Afghanistan Absent from UN Conference on Water
By: Fida Hussain Hussaini
The Netherlands, Tajikistan, and the United Nations headquarters in New York are co–hosting the United Nations Conference on Water, which will be held from March 22 to 24 for the first time in the last five decades. This conference is an effort to raise awareness, attract global attention, highlight the water crisis, and, most importantly, find a solution. It is a follow–up to the United Nations General Assembly resolution of the 2018–2028 Water Action Decade Program, which emphasized the need for international joint action to address the ongoing water crisis.
Representatives, heads, and foreign ministers from countries around the globe will be in attendance at this conference. Additionally, research institutions and researchers are also present. Despite Afghanistan being one of the countries that has been heavily impacted by climate change and is facing a shortage of clean, healthy, and sufficient water, no representative of the Taliban regime is present at this significant gathering.
One of the most intriguing aspects of this conference is the active participation of Tajikistan, Afghanistan‘s northern neighbor. While many countries attending international forums are attempting to find solutions to water scarcity and water shortages, as well as attempting to resolve water disputes through international conferences and the creation of agendas and arrangements, the Taliban regime is mired in a cycle of repression, violence, and lack of planning. The Taliban are unable to represent the people of Afghanistan and defend their interests in international forums due to their lack of legitimacy, lack of international recognition, and their inability.
Five Topics Discussed at the Conference
- Water and health: The right to access safe and clean drinking water, as well as the human right to access hygienic water, should be ensured.
- Water for sustainable development: Valuing and connecting water with food, energy, and sustainable economic and urban growth.
- Water for climate, resistance, and environment: The discussion of climate change is pertinent, as natural disasters such as floods have a direct effect on the availability of fresh drinking water. Marine resources, weather, and biodiversity are all impacted by this phenomenon. Reducing the risk of natural disasters is a key factor in mitigating the effects of climate change.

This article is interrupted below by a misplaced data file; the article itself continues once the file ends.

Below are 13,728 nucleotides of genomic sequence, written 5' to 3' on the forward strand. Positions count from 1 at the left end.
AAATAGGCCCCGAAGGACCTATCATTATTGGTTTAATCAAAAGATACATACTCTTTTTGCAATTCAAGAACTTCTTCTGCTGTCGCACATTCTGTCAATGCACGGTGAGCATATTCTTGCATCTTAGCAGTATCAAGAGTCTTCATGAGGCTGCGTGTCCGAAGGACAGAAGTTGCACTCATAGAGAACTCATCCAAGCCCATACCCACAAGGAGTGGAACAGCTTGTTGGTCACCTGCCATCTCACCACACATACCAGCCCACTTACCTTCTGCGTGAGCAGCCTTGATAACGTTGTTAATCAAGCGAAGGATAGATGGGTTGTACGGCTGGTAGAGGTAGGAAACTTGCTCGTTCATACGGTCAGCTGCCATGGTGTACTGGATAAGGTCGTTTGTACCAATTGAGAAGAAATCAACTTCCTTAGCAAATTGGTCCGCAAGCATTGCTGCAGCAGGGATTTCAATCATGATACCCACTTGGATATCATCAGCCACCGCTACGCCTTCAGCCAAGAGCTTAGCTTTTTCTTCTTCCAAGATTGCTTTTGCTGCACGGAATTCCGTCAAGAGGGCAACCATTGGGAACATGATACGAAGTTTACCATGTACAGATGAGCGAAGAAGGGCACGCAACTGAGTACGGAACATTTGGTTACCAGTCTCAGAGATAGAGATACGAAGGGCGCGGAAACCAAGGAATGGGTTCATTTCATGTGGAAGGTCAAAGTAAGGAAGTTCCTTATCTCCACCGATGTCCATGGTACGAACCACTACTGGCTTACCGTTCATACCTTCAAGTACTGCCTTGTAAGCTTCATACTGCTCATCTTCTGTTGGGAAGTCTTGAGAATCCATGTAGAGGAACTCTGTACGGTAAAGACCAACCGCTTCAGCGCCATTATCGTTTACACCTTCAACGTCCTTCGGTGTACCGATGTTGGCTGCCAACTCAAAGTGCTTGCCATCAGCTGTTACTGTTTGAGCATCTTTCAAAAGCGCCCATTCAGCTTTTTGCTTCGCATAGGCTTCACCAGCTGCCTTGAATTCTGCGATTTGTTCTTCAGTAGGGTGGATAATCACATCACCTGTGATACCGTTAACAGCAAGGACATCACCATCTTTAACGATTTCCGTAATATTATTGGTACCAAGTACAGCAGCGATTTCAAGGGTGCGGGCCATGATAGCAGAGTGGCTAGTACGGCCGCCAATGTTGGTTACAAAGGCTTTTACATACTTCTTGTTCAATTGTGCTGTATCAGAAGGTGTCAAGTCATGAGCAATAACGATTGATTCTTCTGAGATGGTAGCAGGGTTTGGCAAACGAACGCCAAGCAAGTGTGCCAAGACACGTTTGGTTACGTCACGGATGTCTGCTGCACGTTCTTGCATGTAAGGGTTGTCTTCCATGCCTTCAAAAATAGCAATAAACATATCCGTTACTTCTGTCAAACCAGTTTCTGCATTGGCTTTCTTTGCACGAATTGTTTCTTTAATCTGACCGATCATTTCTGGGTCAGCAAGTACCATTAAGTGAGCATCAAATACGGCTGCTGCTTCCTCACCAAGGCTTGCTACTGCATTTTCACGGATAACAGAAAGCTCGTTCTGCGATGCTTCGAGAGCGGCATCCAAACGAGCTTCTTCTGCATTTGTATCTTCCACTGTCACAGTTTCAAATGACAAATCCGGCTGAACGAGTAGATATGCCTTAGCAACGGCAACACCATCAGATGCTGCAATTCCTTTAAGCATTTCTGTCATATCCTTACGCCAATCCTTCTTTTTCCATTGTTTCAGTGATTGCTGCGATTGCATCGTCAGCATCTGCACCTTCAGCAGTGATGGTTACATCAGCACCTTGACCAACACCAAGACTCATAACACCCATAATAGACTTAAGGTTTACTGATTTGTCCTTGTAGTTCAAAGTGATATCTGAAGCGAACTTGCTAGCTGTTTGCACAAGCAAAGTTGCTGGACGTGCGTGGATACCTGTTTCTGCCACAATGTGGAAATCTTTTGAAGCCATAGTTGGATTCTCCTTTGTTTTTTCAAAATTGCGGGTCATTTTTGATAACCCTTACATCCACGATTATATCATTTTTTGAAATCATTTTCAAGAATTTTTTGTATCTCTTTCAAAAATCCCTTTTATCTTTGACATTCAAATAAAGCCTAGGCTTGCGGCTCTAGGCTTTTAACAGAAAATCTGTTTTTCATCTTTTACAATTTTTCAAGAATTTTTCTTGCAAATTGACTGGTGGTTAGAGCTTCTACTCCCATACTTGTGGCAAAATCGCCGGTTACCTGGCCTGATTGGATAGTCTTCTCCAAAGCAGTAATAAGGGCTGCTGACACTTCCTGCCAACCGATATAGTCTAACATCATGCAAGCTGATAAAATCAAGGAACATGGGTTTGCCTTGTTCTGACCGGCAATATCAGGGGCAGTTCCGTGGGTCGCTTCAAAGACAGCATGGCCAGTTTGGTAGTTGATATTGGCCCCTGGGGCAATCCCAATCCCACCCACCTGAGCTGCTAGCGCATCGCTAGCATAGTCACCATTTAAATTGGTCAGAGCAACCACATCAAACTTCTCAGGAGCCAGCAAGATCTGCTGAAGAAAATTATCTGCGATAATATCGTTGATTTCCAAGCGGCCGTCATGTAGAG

- Water for cooperation (cooperation on international and transboundary water resources): As the water shortage crisis intensifies, tensions and disputes over transboundary waters have been escalating, and this conference is a platform for discussing ways to de–escalate debates and finding solutions.
- Decade of water action: Accelerating and fulfilling the objectives of the International Decade for Action on Water for Sustainable Development as declared by the United Nations General Assembly.
According to the World Economic Forum‘s Global Risk Report published in January 2023, the crisis of natural resources, including water and food, is one of the top ten human risks in the coming decade. Afghanistan is particularly vulnerable in this regard. The water shortage crisis and lack of access to clean and safe water in the country is a major challenge that threatens the lives of its citizens. A report by the United Nations International Children’s Emergency Fund (UNICEF) states that 80% of the people of Afghanistan consume unhealthy or impure water, and a large portion of the population does not have access to adequate sanitation facilities, such as toilets and sufficient water.
The Taliban‘s failure to form an inclusive government, coupled with their disregard for human rights, particularly those of women, has caused Afghanistan to become isolated. This group‘s attempt to blackmail the international community into reopening girls‘ schools and universities has only worsened the situation for the people of Afghanistan. Furthermore, the Taliban‘s policies of elimination, suppression, terror, and promotion of Taliban Islam have caused the country to regress. Additionally, this regime has been unable to meet the essential needs of the people.
The absence of Afghanistan‘s representative will have unfortunate repercussions for the country and its people. This is due to the fact that Afghanistan has disputes and tensions with its neighbors over transboundary and international waters. The lack of management and inability to use the situation to reduce tensions and conflicts with its neighbors will further challenge Afghanistan. For vulnerable and affected countries like Afghanistan, this conference is an opportunity to renew international aid and assistance. Afghanistan‘s inability to participate in this conference has had highly detrimental effects on international support in the field of water. It is evident that the national interests and security of the Afghan people are not of importance to the Taliban.